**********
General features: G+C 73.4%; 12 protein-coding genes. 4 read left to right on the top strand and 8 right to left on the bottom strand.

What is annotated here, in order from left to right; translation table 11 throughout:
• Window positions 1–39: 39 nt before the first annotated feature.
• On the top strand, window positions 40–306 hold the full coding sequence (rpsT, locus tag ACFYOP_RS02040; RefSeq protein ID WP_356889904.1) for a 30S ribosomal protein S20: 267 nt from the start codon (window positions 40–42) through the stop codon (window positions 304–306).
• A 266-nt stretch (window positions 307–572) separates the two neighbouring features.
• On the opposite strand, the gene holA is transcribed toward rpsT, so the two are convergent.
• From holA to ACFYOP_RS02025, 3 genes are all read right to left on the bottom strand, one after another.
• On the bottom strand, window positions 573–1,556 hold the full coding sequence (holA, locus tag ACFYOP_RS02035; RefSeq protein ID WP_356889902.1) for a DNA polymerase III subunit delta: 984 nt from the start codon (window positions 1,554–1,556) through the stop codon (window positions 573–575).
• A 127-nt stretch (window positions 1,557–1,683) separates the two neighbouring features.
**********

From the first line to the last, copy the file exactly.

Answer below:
General features: G+C 73.4%; 12 protein-coding genes. 4 read left to right on the top strand and 8 right to left on the bottom strand.

What is annotated here, in order from left to right; translation table 11 throughout:
• Window positions 1–39: 39 nt before the first annotated feature.
• On the top strand, window positions 40–306 hold the full coding sequence (rpsT, locus tag ACFYOP_RS02040; RefSeq protein ID WP_356889904.1) for a 30S ribosomal protein S20: 267 nt from the start codon (window positions 40–42) through the stop codon (window positions 304–306).
• A 266-nt stretch (window positions 307–572) separates the two neighbouring features.
• On the opposite strand, the gene holA is transcribed toward rpsT, so the two are convergent.
• From holA to ACFYOP_RS02025, 3 genes are all read right to left on the bottom strand, one after another.
• On the bottom strand, window positions 573–1,556 hold the full coding sequence (holA, locus tag ACFYOP_RS02035; RefSeq protein ID WP_356889902.1) for a DNA polymerase III subunit delta: 984 nt from the start codon (window positions 1,554–1,556) through the stop codon (window positions 573–575).
• A 127-nt stretch (window positions 1,557–1,683) separates the two neighbouring features.